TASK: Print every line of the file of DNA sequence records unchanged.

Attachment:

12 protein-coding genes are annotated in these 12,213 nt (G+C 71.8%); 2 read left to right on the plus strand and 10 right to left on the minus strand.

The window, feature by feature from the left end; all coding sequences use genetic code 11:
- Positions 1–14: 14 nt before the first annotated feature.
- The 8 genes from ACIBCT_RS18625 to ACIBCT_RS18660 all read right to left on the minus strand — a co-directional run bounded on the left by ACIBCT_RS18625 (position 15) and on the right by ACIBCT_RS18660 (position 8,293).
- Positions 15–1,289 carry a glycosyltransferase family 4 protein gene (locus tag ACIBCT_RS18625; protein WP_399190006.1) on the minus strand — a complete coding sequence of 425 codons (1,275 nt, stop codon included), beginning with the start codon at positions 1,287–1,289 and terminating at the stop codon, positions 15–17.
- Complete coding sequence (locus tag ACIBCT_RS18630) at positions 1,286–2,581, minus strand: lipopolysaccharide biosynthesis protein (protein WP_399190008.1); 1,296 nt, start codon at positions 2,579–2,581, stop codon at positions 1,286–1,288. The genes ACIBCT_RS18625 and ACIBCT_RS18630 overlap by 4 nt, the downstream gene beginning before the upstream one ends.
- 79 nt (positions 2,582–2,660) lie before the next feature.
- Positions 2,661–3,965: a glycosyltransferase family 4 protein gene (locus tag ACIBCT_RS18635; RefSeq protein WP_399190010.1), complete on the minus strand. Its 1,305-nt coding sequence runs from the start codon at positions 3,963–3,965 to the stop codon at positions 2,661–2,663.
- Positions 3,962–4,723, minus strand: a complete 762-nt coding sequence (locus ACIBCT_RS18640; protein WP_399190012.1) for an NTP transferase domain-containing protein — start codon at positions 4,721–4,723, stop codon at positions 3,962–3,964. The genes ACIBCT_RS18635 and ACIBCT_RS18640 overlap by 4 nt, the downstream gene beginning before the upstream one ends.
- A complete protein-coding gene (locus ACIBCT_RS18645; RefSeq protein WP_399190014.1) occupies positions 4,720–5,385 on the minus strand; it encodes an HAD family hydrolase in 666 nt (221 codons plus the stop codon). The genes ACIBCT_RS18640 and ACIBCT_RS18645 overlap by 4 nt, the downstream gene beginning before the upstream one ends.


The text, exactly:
12 protein-coding genes are annotated in these 12,213 nt (G+C 71.8%); 2 read left to right on the plus strand and 10 right to left on the minus strand.

The window, feature by feature from the left end; all coding sequences use genetic code 11:
- Positions 1–14: 14 nt before the first annotated feature.
- The 8 genes from ACIBCT_RS18625 to ACIBCT_RS18660 all read right to left on the minus strand — a co-directional run bounded on the left by ACIBCT_RS18625 (position 15) and on the right by ACIBCT_RS18660 (position 8,293).
- Positions 15–1,289 carry a glycosyltransferase family 4 protein gene (locus tag ACIBCT_RS18625; protein WP_399190006.1) on the minus strand — a complete coding sequence of 425 codons (1,275 nt, stop codon included), beginning with the start codon at positions 1,287–1,289 and terminating at the stop codon, positions 15–17.
- Complete coding sequence (locus tag ACIBCT_RS18630) at positions 1,286–2,581, minus strand: lipopolysaccharide biosynthesis protein (protein WP_399190008.1); 1,296 nt, start codon at positions 2,579–2,581, stop codon at positions 1,286–1,288. The genes ACIBCT_RS18625 and ACIBCT_RS18630 overlap by 4 nt, the downstream gene beginning before the upstream one ends.
- 79 nt (positions 2,582–2,660) lie before the next feature.
- Positions 2,661–3,965: a glycosyltransferase family 4 protein gene (locus tag ACIBCT_RS18635; RefSeq protein WP_399190010.1), complete on the minus strand. Its 1,305-nt coding sequence runs from the start codon at positions 3,963–3,965 to the stop codon at positions 2,661–2,663.
- Positions 3,962–4,723, minus strand: a complete 762-nt coding sequence (locus ACIBCT_RS18640; protein WP_399190012.1) for an NTP transferase domain-containing protein — start codon at positions 4,721–4,723, stop codon at positions 3,962–3,964. The genes ACIBCT_RS18635 and ACIBCT_RS18640 overlap by 4 nt, the downstream gene beginning before the upstream one ends.
- A complete protein-coding gene (locus ACIBCT_RS18645; RefSeq protein WP_399190014.1) occupies positions 4,720–5,385 on the minus strand; it encodes an HAD family hydrolase in 666 nt (221 codons plus the stop codon). The genes ACIBCT_RS18640 and ACIBCT_RS18645 overlap by 4 nt, the downstream gene beginning before the upstream one ends.